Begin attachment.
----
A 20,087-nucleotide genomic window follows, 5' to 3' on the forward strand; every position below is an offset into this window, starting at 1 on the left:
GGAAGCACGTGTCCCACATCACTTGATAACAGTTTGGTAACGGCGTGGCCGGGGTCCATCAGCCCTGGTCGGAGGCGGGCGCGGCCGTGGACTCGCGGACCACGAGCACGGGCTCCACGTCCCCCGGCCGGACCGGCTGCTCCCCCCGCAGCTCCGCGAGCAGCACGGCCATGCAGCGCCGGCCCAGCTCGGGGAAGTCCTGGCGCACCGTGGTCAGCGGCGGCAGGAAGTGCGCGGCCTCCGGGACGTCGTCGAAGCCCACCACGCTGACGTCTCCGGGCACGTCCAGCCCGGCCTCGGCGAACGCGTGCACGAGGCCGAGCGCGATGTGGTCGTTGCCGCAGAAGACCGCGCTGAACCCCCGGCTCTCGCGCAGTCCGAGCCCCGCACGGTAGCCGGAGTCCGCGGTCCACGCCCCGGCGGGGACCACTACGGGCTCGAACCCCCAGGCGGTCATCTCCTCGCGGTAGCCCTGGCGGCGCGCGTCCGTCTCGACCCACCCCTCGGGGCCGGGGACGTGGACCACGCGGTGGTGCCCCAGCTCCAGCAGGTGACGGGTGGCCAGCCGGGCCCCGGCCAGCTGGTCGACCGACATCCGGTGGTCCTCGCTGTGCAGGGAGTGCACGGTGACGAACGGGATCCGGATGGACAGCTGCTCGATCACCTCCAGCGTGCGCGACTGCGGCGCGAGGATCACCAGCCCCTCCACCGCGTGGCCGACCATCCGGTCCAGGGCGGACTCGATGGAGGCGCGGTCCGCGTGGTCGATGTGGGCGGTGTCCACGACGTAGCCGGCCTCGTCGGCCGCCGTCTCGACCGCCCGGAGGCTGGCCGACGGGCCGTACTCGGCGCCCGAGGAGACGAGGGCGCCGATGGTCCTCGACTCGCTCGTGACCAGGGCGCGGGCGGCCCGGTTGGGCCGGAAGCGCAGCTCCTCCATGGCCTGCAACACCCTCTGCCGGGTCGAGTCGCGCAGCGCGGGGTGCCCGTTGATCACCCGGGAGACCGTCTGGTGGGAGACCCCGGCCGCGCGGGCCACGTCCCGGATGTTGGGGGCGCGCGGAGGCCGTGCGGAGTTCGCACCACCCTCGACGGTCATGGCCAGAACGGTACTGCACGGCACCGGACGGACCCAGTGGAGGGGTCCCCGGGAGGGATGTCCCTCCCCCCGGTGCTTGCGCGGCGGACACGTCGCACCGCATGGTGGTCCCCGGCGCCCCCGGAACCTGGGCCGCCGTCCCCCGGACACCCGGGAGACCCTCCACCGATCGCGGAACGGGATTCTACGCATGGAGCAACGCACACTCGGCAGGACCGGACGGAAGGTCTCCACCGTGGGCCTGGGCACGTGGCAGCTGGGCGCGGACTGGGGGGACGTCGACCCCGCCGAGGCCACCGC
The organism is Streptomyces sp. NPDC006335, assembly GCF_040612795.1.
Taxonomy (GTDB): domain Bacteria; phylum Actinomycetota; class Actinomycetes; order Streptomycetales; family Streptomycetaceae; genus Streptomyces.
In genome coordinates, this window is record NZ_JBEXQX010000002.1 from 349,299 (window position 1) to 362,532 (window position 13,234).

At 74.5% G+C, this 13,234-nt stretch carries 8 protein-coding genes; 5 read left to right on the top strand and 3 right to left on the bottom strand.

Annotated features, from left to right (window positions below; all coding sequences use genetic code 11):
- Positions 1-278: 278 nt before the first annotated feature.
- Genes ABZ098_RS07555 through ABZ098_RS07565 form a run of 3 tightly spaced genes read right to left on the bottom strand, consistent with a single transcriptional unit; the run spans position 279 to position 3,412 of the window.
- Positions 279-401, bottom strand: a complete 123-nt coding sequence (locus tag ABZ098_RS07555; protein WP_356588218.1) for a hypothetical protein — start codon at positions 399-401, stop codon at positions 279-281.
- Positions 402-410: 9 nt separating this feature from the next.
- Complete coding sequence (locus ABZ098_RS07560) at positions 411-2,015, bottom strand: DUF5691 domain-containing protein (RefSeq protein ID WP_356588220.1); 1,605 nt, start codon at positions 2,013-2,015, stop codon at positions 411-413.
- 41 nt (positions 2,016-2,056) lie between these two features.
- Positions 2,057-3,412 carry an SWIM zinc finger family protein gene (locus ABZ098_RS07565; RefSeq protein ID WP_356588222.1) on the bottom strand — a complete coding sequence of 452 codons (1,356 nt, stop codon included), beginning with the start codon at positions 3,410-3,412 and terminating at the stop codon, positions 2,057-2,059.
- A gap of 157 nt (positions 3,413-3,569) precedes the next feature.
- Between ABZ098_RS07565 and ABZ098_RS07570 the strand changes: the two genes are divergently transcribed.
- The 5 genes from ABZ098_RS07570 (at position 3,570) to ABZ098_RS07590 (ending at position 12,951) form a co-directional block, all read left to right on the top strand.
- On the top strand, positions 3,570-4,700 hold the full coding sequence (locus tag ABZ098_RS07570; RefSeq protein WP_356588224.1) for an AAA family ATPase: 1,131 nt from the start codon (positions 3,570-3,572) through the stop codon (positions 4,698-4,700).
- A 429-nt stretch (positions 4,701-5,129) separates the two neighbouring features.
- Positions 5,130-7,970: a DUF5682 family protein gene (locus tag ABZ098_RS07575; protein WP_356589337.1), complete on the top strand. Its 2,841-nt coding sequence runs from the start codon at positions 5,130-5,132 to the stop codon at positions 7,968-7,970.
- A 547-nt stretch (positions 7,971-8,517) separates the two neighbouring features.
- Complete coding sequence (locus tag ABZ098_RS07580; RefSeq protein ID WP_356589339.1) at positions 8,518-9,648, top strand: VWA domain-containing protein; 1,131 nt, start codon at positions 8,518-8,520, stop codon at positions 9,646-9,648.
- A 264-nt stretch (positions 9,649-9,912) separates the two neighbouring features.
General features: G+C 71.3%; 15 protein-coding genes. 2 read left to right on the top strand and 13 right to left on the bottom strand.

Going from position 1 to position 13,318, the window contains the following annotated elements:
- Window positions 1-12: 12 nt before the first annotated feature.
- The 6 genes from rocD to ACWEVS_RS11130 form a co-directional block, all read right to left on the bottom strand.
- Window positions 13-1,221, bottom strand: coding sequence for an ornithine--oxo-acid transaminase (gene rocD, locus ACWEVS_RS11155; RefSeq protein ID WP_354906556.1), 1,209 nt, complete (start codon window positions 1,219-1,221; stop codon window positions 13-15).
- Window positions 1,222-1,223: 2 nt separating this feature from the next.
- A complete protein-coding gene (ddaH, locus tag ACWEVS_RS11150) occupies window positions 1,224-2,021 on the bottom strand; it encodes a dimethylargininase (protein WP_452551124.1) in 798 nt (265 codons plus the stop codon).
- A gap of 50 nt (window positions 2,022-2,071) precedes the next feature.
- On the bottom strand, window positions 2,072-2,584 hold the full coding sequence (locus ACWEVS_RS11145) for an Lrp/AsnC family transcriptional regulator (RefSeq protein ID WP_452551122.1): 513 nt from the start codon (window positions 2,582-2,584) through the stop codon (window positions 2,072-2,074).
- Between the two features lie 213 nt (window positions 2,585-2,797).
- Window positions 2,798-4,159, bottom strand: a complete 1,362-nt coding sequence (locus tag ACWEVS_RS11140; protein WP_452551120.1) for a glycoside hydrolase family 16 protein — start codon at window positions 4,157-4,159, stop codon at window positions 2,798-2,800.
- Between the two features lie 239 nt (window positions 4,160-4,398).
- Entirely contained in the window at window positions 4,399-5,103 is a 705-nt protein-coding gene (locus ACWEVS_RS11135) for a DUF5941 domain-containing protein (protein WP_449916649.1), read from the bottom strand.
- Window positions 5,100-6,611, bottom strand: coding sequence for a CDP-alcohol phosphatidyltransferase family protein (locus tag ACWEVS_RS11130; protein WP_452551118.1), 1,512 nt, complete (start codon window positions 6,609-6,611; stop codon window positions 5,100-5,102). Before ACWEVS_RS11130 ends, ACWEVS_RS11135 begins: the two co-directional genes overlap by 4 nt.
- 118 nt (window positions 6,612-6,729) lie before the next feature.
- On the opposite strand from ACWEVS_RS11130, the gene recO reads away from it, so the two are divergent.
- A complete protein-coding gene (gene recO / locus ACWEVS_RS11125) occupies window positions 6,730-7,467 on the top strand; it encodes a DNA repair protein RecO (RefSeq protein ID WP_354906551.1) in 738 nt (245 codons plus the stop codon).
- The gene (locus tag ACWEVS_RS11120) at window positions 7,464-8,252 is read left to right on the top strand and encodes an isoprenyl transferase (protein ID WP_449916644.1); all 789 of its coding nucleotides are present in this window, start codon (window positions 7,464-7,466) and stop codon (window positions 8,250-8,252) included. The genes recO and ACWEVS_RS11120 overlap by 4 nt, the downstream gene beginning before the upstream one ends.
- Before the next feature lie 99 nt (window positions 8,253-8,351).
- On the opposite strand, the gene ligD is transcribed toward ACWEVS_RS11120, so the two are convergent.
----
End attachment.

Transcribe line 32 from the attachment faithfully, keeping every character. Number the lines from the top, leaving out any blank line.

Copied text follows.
- On the bottom strand, window positions 2,072-2,584 hold the full coding sequence (locus ACWEVS_RS11145) for an Lrp/AsnC family transcriptional regulator (RefSeq protein ID WP_452551122.1): 513 nt from the start codon (window positions 2,582-2,584) through the stop codon (window positions 2,072-2,074).